France, Egypt, Jordan move UNSC for Israel-Gaza ceasefire

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France, which has been calling for a rapid ceasefire for several days, said it supports mediation led by Egypt, reports Asian Lite News

France has proposed a resolution with the UN Security Council, in coordination with Egypt and Jordan, calling for a ceasefire in the Israel-Gaza conflict, the president’s office said late Tuesday.

French President Emmanuel Macron and his Egyptian counterpart Abdel Fattah al-Sisi, who is in Paris for summits on Africa, agreed on the resolution in a video conference with Jordan’s King Abdullah II, the statement said.

“The three countries agreed on three simple elements: The shooting must stop, the time has come for a ceasefire and the UN Security Council must take up the issue,” the Elysee Palace said.

France, which has been calling for a rapid ceasefire for several days, said it supports mediation led by Egypt.

Thick-smoke-rises-above-buildings-in-Gaza-City-following-several-Israeli-airstrikes-amid-the-escalating-flare-up-of-Israeli-Palestinian-violence.-Photo-Mohammed-TalatenedpaIANS

Macron had on Monday underlined the importance of Egyptian mediation after talks in Paris with Sisi, a key ally and defence client of France despite activists’ concerns over Cairo’s rights record.

The UN Security Council has failed to adopt a simple declaration on the conflict, with the United States, a staunch Israel ally, having rejected three prior statement drafts proposed by China, Norway and Tunisia which called for an end to the fighting.

China’s UN ambassador Zhang Jun said that during a closed-door meeting, members “heard the proposal made by our French colleague in the Council and for China, definitely, we are supportive to all effort facilitating the ending of the crisis and the coming back of peace in the Middle East.”

Israel says it has no timeframe

Meanwhile, Israel said it was not setting a timeframe for an end to hostilities with Gaza as its military pounded the Palestinian enclave with air strikes and Hamas unleashed new cross-border rocket attacks.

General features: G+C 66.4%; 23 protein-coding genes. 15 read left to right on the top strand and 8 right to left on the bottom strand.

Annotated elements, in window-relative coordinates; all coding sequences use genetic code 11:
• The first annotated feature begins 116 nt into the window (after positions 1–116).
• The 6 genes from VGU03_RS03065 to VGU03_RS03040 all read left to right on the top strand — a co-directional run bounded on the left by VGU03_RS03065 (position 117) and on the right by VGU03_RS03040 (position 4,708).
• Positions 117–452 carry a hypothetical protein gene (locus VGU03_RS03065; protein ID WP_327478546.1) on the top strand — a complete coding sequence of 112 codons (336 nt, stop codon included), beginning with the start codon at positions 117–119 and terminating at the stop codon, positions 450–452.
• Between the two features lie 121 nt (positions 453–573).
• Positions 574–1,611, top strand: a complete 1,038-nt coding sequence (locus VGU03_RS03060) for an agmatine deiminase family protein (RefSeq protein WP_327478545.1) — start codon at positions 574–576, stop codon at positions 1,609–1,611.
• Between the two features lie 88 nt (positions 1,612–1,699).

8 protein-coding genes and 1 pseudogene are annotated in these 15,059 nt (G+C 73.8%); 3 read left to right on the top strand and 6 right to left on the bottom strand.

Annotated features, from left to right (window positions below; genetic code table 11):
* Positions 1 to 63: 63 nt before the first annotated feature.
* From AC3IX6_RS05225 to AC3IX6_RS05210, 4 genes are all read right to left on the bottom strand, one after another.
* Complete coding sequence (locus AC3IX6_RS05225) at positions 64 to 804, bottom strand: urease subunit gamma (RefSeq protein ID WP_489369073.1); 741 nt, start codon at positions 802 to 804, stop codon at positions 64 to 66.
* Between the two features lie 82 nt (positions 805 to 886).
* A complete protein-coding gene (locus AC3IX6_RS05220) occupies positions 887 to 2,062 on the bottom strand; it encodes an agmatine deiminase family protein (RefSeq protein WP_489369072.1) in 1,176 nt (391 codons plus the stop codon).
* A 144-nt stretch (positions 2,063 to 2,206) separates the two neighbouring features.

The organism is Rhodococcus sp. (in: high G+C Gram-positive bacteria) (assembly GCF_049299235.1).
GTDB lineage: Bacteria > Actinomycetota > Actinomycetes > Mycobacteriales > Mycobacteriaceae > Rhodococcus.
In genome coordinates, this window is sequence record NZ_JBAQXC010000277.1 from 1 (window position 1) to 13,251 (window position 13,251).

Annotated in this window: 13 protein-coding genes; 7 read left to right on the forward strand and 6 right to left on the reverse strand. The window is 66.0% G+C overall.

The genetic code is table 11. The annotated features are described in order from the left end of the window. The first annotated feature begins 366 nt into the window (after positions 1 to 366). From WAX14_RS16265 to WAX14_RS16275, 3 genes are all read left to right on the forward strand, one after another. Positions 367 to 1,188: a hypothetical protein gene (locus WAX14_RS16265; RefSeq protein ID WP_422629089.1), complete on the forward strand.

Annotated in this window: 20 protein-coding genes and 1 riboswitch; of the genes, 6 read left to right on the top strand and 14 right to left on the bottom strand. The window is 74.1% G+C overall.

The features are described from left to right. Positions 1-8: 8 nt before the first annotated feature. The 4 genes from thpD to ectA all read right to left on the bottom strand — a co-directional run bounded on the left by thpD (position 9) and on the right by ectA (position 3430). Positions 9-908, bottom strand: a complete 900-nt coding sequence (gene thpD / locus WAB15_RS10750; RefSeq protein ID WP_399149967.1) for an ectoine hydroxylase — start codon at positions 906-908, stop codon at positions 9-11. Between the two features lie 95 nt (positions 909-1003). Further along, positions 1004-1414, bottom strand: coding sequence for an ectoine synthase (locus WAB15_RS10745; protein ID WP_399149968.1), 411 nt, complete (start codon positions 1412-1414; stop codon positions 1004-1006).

Palestinian medical officials said 219 people had now been killed in 10 days of aerial bombardments which have destroyed roads, buildings and other infrastructure, and worsened the already dire humanitarian situation in Gaza.

Israeli authorities put the death toll at 12 in Israel, where repeated rocket attacks have caused panic and sent people rushing into shelters. Regional and U.S.-led diplomatic efforts to secure a ceasefire have intensified but so far failed.

Prime Minister Benjamin Netanyahu made no mention of any halt to the fighting in public remarks at a briefing to foreign ambassadors to Israel, saying his country was engaged in “forceful deterrence” to prevent future conflict with Hamas.

In remarks reported by Israeli media from a closed question-and-answer session, he was quoted as saying: “We’re not standing with a stopwatch. We want to achieve the goals of the operation. Previous operations lasted a long time so it is not possible to set a timeframe.”

In a 25-minute attack overnight, Israel bombarded targets including what its military said were tunnels in the southern Gaza Strip used by Hamas, the Islamist group that governs Gaza.

Some 50 rockets were fired from the enclave, the Israeli military said, with sirens sounding in the coastal city of Ashdod, south of Tel Aviv, and in areas closer to the Gaza border. There were no reports of injuries or damage overnight but days of rocket fire have unsettled many Israelis.

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